Kakamega State Of Mind
College: College of Arts and Sciences
Majors: International Studies
When I got the email saying that I had been accepted as a summer intern for the Foundation for Sustainable Development’s program in Kenya, I knew that I was about to embark on an unique and life altering experience, I did not however, realize the extent of it. After months of waiting in the US and then 24 hours of airplanes and connecting flights, I finally made it to Kakamega, a small developing town in the Western Province of Kenya. This is where I would meet 11 other interns who, like myself, wanted to make a difference in the world. We spent 1 week together learning about the region, the local language of Swahili, the culture, and about each other, then it was time to be separated off into our individual families and organizations!
The house I was to live in was little more than a shack but it became home quickly, thanks to the amazing family that I was placed with. It was a husband, wife, and their 4 year old son, Jerome, whom after no time I would know as my mom, dad, and little brother. My mom and I would cook over the fire after I made the 45 minute muddy trek home from work every night. We would all eat as a family, I would take my bucket shower, and if we were lucky enough to have power that night, we would all watch our favorite syndicated soap opera from Mexico before retiring to bed. This routine has been something that I have grown to miss most.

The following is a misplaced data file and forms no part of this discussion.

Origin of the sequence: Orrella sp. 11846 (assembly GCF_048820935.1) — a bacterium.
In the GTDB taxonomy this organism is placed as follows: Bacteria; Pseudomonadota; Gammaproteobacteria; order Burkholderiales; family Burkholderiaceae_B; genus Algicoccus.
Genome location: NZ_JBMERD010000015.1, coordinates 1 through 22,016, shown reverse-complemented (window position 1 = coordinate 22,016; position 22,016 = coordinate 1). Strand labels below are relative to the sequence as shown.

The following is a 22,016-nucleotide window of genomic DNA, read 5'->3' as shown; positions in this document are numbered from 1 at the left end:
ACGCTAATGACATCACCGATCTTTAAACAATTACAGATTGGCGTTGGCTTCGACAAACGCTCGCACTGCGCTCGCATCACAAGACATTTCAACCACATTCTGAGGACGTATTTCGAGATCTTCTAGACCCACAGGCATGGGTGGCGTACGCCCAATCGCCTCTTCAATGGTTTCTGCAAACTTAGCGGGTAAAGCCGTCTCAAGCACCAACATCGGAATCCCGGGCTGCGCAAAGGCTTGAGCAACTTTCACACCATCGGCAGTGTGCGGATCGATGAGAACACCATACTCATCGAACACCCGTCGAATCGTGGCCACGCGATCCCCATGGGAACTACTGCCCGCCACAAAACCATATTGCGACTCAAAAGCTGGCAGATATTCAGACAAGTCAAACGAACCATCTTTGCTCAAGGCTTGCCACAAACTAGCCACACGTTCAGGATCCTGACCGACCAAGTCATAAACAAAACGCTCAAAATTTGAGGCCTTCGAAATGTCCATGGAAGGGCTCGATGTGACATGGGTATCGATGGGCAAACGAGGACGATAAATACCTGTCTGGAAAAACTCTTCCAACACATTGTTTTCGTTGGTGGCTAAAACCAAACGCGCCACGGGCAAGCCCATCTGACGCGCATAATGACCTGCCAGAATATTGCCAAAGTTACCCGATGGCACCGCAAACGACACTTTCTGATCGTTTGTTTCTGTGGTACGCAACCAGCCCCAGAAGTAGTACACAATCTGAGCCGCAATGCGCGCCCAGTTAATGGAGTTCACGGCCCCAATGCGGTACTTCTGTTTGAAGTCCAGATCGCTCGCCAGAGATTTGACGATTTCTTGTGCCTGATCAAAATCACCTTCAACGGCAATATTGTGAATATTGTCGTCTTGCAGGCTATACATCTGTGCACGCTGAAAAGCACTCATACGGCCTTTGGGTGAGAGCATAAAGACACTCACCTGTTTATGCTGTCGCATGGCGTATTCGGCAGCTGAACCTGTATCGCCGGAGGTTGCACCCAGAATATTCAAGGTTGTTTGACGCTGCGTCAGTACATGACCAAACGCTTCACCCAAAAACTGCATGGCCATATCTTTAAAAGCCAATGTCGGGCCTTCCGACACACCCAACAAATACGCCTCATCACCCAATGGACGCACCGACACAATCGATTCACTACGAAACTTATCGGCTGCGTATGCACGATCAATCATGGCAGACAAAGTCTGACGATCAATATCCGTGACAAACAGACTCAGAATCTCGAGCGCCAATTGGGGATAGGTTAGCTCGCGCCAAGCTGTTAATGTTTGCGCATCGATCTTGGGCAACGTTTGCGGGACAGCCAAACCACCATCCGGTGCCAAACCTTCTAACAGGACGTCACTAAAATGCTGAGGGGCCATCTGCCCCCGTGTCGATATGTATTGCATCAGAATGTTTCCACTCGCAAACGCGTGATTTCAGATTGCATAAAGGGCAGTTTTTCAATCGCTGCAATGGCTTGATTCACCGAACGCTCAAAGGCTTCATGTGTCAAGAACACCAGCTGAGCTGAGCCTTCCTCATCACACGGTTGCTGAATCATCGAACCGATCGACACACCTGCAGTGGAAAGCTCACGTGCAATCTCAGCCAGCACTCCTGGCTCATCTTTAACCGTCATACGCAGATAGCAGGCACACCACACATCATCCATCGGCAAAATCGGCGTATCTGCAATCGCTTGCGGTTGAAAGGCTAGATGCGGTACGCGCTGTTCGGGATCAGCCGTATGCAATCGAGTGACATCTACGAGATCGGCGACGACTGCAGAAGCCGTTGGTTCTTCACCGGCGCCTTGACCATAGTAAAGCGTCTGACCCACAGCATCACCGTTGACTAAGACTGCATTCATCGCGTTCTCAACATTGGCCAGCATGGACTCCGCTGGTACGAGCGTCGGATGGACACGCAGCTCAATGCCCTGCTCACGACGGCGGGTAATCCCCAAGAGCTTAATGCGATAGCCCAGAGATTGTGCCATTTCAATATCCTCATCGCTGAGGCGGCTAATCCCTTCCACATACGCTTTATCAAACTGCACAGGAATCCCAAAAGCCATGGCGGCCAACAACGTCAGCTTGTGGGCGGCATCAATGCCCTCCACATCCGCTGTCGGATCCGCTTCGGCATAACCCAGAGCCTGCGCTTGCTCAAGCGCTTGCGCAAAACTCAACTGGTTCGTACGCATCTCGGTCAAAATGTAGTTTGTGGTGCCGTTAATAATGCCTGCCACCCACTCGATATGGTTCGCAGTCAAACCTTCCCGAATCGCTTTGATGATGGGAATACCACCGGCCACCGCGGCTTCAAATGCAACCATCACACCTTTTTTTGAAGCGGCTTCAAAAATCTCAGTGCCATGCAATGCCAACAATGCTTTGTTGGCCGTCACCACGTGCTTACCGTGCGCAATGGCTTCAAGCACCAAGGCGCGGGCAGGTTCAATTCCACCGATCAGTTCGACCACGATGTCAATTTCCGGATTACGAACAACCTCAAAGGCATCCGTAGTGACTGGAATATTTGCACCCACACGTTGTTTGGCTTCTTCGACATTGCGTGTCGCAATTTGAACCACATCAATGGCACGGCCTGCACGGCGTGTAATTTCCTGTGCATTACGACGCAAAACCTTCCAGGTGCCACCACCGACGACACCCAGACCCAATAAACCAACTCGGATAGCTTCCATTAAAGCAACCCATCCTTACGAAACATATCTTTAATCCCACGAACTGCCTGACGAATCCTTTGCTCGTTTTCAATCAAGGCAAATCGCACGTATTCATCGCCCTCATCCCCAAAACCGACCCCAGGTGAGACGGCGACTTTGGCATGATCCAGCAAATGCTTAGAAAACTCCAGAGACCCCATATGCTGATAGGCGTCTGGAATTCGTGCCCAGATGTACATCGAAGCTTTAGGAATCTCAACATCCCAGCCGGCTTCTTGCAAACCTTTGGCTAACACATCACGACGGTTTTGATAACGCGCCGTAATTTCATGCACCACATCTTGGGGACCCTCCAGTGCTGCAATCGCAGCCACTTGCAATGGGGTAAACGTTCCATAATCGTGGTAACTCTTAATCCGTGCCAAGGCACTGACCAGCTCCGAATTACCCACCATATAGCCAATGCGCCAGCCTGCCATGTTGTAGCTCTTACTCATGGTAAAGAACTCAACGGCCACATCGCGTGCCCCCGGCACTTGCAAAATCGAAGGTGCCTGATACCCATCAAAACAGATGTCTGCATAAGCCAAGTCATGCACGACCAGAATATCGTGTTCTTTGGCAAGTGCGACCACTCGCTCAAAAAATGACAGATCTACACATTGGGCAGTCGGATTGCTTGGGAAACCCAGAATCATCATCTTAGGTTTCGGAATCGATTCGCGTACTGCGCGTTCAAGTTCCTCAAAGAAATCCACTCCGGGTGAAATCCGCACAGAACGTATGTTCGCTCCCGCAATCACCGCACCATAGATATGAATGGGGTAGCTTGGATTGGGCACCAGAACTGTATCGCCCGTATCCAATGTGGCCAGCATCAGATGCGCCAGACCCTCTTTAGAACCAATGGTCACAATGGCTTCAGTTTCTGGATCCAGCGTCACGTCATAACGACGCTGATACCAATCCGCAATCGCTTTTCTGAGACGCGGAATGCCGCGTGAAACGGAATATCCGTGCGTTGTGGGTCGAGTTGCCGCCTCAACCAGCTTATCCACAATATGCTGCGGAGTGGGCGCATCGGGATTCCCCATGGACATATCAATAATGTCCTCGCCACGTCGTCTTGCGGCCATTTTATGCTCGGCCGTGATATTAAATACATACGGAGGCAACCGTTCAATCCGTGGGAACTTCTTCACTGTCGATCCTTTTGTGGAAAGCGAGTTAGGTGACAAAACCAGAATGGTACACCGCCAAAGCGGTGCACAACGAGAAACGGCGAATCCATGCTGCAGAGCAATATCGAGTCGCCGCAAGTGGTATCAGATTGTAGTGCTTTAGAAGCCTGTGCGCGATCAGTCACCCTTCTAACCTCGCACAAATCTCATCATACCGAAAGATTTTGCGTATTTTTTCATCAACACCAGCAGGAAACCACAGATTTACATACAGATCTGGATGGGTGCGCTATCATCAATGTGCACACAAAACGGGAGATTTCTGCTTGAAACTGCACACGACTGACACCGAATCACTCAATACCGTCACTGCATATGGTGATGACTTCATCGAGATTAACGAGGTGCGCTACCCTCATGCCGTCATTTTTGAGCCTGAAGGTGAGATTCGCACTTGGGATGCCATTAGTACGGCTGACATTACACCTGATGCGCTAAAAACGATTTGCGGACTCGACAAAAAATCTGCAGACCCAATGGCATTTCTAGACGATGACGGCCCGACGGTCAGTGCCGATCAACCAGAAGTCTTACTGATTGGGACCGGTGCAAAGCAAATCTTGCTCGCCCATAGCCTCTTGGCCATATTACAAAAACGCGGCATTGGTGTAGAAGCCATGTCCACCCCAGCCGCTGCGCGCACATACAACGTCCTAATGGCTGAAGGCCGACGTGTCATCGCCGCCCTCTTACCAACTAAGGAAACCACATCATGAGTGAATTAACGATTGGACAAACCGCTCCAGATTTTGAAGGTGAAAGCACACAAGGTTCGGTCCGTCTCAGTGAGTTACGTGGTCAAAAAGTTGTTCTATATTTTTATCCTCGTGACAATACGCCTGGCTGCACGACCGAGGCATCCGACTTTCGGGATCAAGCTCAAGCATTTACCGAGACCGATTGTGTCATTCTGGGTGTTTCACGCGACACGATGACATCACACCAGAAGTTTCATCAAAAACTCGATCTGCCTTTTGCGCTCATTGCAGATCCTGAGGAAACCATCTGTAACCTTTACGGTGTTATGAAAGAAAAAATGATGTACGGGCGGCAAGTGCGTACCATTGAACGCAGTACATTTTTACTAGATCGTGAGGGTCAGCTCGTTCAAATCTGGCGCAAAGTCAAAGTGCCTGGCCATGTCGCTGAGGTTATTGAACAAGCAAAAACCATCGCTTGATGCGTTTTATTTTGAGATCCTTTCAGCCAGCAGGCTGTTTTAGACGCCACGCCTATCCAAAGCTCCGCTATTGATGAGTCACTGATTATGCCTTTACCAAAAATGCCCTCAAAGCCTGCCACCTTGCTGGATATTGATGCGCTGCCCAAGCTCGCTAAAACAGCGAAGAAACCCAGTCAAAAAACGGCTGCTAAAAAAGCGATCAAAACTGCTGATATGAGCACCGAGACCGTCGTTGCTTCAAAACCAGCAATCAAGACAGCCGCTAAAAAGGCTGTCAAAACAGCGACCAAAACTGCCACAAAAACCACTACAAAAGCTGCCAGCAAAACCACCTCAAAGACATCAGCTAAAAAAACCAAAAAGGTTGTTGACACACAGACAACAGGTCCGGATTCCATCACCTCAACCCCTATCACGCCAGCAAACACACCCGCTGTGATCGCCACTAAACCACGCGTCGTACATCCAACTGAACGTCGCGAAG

The transition into my job was a little tougher than expected; seeing development from the ground up can be extremely difficult. Since my interests and expertise revolve around women’s empowerment, I was placed with an organization that focused on such. During my time there I developed materials and delivered a workshop on the key issues facing the women of Kakamega. I presented them to 11 female leaders from various parts of the community that I had identified through my research. These women then took the information back to other women and taught them in return. After monitoring and evaluating the progress of this project, I could notice an overwhelming increase in morale and determination in these women since our first few meetings. They wanted to learn more, know about their rights, continue to have meetings, teach others, and empower themselves in hopes to better the future for the community that they loved. We had made a difference!
I had the best internship ever because it allowed me to see the world from an entirely different perspective, to meet new people, learn so much from them, and take more self-initiative than I thought that I was capable of. I can now say, with more certainty than ever, that I know what I want to do with my life and career path. I owe this realization to the experience I had doing a summer internship.
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